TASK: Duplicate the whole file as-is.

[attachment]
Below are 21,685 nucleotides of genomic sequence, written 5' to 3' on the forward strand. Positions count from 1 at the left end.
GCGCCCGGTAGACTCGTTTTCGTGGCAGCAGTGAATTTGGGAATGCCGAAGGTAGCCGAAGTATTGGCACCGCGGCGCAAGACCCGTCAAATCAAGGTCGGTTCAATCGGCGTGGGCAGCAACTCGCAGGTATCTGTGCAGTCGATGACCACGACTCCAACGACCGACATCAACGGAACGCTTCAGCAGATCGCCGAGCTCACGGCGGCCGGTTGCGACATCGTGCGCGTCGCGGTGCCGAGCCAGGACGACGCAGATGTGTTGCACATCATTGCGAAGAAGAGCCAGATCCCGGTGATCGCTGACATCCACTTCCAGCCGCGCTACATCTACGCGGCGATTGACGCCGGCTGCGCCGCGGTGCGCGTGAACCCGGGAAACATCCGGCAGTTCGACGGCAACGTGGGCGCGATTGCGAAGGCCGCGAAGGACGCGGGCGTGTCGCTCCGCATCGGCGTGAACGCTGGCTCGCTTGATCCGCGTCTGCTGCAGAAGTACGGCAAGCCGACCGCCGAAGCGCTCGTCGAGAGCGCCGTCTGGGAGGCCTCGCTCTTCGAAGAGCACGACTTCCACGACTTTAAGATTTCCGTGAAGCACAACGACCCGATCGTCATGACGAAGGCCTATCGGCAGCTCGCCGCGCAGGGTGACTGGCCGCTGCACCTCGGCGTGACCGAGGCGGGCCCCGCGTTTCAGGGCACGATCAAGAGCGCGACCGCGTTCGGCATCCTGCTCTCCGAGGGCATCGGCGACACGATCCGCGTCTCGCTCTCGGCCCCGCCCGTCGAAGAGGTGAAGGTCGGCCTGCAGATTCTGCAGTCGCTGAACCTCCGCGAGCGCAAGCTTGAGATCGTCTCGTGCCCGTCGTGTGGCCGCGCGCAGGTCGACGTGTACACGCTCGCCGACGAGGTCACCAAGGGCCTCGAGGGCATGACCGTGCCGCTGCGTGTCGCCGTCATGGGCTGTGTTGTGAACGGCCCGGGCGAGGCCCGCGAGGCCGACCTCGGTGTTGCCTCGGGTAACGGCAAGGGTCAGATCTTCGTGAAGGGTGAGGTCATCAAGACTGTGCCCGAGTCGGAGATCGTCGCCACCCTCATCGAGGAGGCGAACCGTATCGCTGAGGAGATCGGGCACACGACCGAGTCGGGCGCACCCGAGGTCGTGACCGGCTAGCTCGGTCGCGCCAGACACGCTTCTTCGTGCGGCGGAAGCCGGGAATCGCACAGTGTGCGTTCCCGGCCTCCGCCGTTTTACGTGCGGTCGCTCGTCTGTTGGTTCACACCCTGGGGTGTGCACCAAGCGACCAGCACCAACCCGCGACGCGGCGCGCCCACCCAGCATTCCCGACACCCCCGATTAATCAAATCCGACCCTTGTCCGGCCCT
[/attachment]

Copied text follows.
Below are 21,685 nucleotides of genomic sequence, written 5' to 3' on the forward strand. Positions count from 1 at the left end.
GCGCCCGGTAGACTCGTTTTCGTGGCAGCAGTGAATTTGGGAATGCCGAAGGTAGCCGAAGTATTGGCACCGCGGCGCAAGACCCGTCAAATCAAGGTCGGTTCAATCGGCGTGGGCAGCAACTCGCAGGTATCTGTGCAGTCGATGACCACGACTCCAACGACCGACATCAACGGAACGCTTCAGCAGATCGCCGAGCTCACGGCGGCCGGTTGCGACATCGTGCGCGTCGCGGTGCCGAGCCAGGACGACGCAGATGTGTTGCACATCATTGCGAAGAAGAGCCAGATCCCGGTGATCGCTGACATCCACTTCCAGCCGCGCTACATCTACGCGGCGATTGACGCCGGCTGCGCCGCGGTGCGCGTGAACCCGGGAAACATCCGGCAGTTCGACGGCAACGTGGGCGCGATTGCGAAGGCCGCGAAGGACGCGGGCGTGTCGCTCCGCATCGGCGTGAACGCTGGCTCGCTTGATCCGCGTCTGCTGCAGAAGTACGGCAAGCCGACCGCCGAAGCGCTCGTCGAGAGCGCCGTCTGGGAGGCCTCGCTCTTCGAAGAGCACGACTTCCACGACTTTAAGATTTCCGTGAAGCACAACGACCCGATCGTCATGACGAAGGCCTATCGGCAGCTCGCCGCGCAGGGTGACTGGCCGCTGCACCTCGGCGTGACCGAGGCGGGCCCCGCGTTTCAGGGCACGATCAAGAGCGCGACCGCGTTCGGCATCCTGCTCTCCGAGGGCATCGGCGACACGATCCGCGTCTCGCTCTCGGCCCCGCCCGTCGAAGAGGTGAAGGTCGGCCTGCAGATTCTGCAGTCGCTGAACCTCCGCGAGCGCAAGCTTGAGATCGTCTCGTGCCCGTCGTGTGGCCGCGCGCAGGTCGACGTGTACACGCTCGCCGACGAGGTCACCAAGGGCCTCGAGGGCATGACCGTGCCGCTGCGTGTCGCCGTCATGGGCTGTGTTGTGAACGGCCCGGGCGAGGCCCGCGAGGCCGACCTCGGTGTTGCCTCGGGTAACGGCAAGGGTCAGATCTTCGTGAAGGGTGAGGTCATCAAGACTGTGCCCGAGTCGGAGATCGTCGCCACCCTCATCGAGGAGGCGAACCGTATCGCTGAGGAGATCGGGCACACGACCGAGTCGGGCGCACCCGAGGTCGTGACCGGCTAGCTCGGTCGCGCCAGACACGCTTCTTCGTGCGGCGGAAGCCGGGAATCGCACAGTGTGCGTTCCCGGCCTCCGCCGTTTTACGTGCGGTCGCTCGTCTGTTGGTTCACACCCTGGGGTGTGCACCAAGCGACCAGCACCAACCCGCGACGCGGCGCGCCCACCCAGCATTCCCGACACCCCCGATTAATCAAATCCGACCCTTGTCCGGCCCT